0466 The Irony of Scotland (Great Britain 001—new)

Edinburgh Travel Blog

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I’m excited about my quick trip to the UK… it’s going to be fun to sing my songs to an English speaking audience for a change… and I’m eager to take advantage of this bus pass to visit a country that would otherwise be quite expensive to visit…

 

The bus driver is a fat and jolly Englishman who at first claims that I can’t get on the bus because my name isn’t on his list… finally after a bit of insistence, he lets me aboard…

 

But the adventures of the journey have just begun.  When we reach Calais, France and line up to go through customs and onto the Chunnel, I notice clusters of people loitering in the fields around the freeway.  A couple of guys that look South Asian are weaving between the cars looking for a vehicle the can sneak on to… Suddenly the bus lurches to a stop and the driver gets out--  looks like they picked our bus to try to sneak across, snuggled up next to the engine…

They get into a bit of a tussle and one of the guys takes a swing at the driver… a couple of passenger rush out to give him a hand a finally chase the guys off…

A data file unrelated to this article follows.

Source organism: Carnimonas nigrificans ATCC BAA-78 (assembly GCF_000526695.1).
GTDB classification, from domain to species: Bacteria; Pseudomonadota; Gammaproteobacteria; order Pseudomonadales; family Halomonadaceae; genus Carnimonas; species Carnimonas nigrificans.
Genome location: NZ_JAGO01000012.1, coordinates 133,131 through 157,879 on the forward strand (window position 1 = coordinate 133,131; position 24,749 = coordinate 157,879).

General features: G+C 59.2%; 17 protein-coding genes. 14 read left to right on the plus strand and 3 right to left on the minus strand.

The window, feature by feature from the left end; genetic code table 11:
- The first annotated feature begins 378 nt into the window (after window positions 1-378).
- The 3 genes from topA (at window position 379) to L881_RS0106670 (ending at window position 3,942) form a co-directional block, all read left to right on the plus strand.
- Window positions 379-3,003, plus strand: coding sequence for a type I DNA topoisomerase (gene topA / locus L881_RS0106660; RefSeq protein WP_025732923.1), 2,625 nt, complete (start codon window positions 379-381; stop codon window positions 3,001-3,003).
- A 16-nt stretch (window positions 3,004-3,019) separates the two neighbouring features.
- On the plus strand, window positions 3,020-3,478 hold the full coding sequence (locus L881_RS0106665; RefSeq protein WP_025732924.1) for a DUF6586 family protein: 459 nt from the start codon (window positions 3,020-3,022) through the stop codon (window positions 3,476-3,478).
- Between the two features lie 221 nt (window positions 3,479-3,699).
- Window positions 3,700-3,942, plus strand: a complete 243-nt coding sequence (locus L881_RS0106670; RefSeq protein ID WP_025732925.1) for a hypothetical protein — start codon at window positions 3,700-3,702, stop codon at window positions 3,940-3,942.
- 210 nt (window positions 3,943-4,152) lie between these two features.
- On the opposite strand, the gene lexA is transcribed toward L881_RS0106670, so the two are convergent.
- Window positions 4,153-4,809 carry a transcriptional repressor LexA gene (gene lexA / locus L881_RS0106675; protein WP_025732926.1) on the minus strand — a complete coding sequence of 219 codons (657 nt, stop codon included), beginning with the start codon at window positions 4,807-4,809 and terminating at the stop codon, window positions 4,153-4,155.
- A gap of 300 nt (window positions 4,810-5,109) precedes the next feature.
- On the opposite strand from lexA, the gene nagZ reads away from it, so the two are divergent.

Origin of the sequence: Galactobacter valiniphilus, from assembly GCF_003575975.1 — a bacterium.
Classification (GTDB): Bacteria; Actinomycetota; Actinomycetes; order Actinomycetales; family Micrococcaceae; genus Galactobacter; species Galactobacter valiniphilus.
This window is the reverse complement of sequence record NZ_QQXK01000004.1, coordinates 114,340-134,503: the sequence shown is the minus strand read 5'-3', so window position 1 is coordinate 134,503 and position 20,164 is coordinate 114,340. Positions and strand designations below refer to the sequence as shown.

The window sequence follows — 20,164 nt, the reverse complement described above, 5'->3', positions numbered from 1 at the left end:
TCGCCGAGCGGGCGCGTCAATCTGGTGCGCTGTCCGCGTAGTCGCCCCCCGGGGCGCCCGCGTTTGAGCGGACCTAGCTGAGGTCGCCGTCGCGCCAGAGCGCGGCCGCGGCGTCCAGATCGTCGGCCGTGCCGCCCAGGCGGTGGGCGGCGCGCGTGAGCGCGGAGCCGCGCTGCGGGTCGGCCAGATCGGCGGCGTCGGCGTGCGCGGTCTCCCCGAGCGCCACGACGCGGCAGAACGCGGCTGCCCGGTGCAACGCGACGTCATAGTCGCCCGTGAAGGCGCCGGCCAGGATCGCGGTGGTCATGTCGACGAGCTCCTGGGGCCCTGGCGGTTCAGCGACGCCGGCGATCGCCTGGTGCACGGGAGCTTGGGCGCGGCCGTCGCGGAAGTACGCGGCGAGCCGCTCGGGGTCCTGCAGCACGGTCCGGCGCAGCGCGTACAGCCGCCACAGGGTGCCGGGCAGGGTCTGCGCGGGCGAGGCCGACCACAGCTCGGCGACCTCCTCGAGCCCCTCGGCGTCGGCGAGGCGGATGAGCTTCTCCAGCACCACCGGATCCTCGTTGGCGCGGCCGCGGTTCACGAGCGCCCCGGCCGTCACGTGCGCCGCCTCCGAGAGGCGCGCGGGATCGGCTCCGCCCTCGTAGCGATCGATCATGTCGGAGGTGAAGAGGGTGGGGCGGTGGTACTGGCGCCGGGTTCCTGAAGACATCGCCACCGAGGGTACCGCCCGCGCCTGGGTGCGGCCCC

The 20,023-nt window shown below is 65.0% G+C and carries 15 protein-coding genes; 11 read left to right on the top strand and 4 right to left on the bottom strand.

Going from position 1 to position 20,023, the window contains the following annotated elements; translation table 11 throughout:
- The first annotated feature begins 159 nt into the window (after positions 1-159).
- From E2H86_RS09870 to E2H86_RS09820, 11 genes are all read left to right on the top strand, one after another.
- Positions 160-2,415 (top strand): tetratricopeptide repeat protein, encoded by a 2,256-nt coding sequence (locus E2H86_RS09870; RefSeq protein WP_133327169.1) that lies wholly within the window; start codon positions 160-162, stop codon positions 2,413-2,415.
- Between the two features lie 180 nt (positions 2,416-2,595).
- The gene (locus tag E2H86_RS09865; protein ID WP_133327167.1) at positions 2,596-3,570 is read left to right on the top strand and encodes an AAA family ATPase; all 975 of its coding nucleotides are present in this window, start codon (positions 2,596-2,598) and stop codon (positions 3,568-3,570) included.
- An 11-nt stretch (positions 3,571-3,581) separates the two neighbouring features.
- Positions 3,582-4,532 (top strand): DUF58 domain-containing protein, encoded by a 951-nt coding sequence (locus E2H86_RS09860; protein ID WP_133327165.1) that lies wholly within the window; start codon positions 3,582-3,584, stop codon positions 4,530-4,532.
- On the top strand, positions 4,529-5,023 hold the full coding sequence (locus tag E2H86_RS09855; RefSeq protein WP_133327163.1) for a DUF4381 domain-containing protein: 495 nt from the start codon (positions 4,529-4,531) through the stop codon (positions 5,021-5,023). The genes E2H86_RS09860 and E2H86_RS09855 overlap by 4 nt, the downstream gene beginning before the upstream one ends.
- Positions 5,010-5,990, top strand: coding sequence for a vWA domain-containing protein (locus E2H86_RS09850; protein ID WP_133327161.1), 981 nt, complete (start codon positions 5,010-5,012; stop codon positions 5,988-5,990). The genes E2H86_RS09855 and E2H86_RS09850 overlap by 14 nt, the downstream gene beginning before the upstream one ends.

The driver explains that, if they get caught on his bus, then he will have to pay a hefty fine…

 

What strikes me as a bit bizarre is that we’re just maybe 50 meters from the gateway where I’m sure there are French border officials stationed--  but none of them budged…

 

The driver explains again… See the French actually want these illegal immigrants to make it out of their country--  that way France won’t have to worry about them any more and they become the Britain’s problem… He said there have even been cases of French border guards helping these guys sneak into vehicles to cross over to the UK…

 

I can understand the French point of view--  it’d be awfully expensive to try to process all these guys and fly them back to Bangladesh or wherever they come from… but it still seems pretty bizarre that anarchy reigns just a few meters from the French/British border…

 

We make it into the Duty Free Area, only to find that half the Chunnel has been shut down because a cargo train broke down right in the middle.